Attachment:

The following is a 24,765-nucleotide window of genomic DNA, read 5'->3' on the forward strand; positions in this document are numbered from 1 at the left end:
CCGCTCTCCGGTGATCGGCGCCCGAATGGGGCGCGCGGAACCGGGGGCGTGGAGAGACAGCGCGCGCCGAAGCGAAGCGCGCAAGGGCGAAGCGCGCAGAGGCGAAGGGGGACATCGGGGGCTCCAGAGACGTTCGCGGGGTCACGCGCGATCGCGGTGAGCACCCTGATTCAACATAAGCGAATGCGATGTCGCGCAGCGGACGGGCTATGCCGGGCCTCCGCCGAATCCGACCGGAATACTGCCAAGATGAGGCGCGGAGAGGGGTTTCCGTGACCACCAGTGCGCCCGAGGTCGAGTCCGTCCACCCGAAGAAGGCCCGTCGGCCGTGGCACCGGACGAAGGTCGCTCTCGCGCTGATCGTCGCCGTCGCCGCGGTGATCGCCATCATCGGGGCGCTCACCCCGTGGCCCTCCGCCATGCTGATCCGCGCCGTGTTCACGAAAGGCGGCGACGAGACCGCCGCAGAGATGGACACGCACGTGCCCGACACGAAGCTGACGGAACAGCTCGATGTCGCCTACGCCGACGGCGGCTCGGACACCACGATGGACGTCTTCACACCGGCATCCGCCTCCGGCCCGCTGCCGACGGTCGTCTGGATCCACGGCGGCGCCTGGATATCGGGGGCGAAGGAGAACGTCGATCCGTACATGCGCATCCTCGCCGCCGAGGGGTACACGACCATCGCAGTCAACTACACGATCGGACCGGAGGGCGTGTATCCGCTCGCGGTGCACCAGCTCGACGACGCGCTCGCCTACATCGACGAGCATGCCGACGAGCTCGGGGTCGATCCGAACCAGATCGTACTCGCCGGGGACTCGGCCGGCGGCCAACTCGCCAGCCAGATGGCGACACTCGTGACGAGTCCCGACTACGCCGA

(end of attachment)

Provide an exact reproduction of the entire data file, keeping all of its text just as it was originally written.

The following is a 24,765-nucleotide window of genomic DNA, read 5'->3' on the forward strand; positions in this document are numbered from 1 at the left end:
CCGCTCTCCGGTGATCGGCGCCCGAATGGGGCGCGCGGAACCGGGGGCGTGGAGAGACAGCGCGCGCCGAAGCGAAGCGCGCAAGGGCGAAGCGCGCAGAGGCGAAGGGGGACATCGGGGGCTCCAGAGACGTTCGCGGGGTCACGCGCGATCGCGGTGAGCACCCTGATTCAACATAAGCGAATGCGATGTCGCGCAGCGGACGGGCTATGCCGGGCCTCCGCCGAATCCGACCGGAATACTGCCAAGATGAGGCGCGGAGAGGGGTTTCCGTGACCACCAGTGCGCCCGAGGTCGAGTCCGTCCACCCGAAGAAGGCCCGTCGGCCGTGGCACCGGACGAAGGTCGCTCTCGCGCTGATCGTCGCCGTCGCCGCGGTGATCGCCATCATCGGGGCGCTCACCCCGTGGCCCTCCGCCATGCTGATCCGCGCCGTGTTCACGAAAGGCGGCGACGAGACCGCCGCAGAGATGGACACGCACGTGCCCGACACGAAGCTGACGGAACAGCTCGATGTCGCCTACGCCGACGGCGGCTCGGACACCACGATGGACGTCTTCACACCGGCATCCGCCTCCGGCCCGCTGCCGACGGTCGTCTGGATCCACGGCGGCGCCTGGATATCGGGGGCGAAGGAGAACGTCGATCCGTACATGCGCATCCTCGCCGCCGAGGGGTACACGACCATCGCAGTCAACTACACGATCGGACCGGAGGGCGTGTATCCGCTCGCGGTGCACCAGCTCGACGACGCGCTCGCCTACATCGACGAGCATGCCGACGAGCTCGGGGTCGATCCGAACCAGATCGTACTCGCCGGGGACTCGGCCGGCGGCCAACTCGCCAGCCAGATGGCGACACTCGTGACGAGTCCCGACTACGCCGA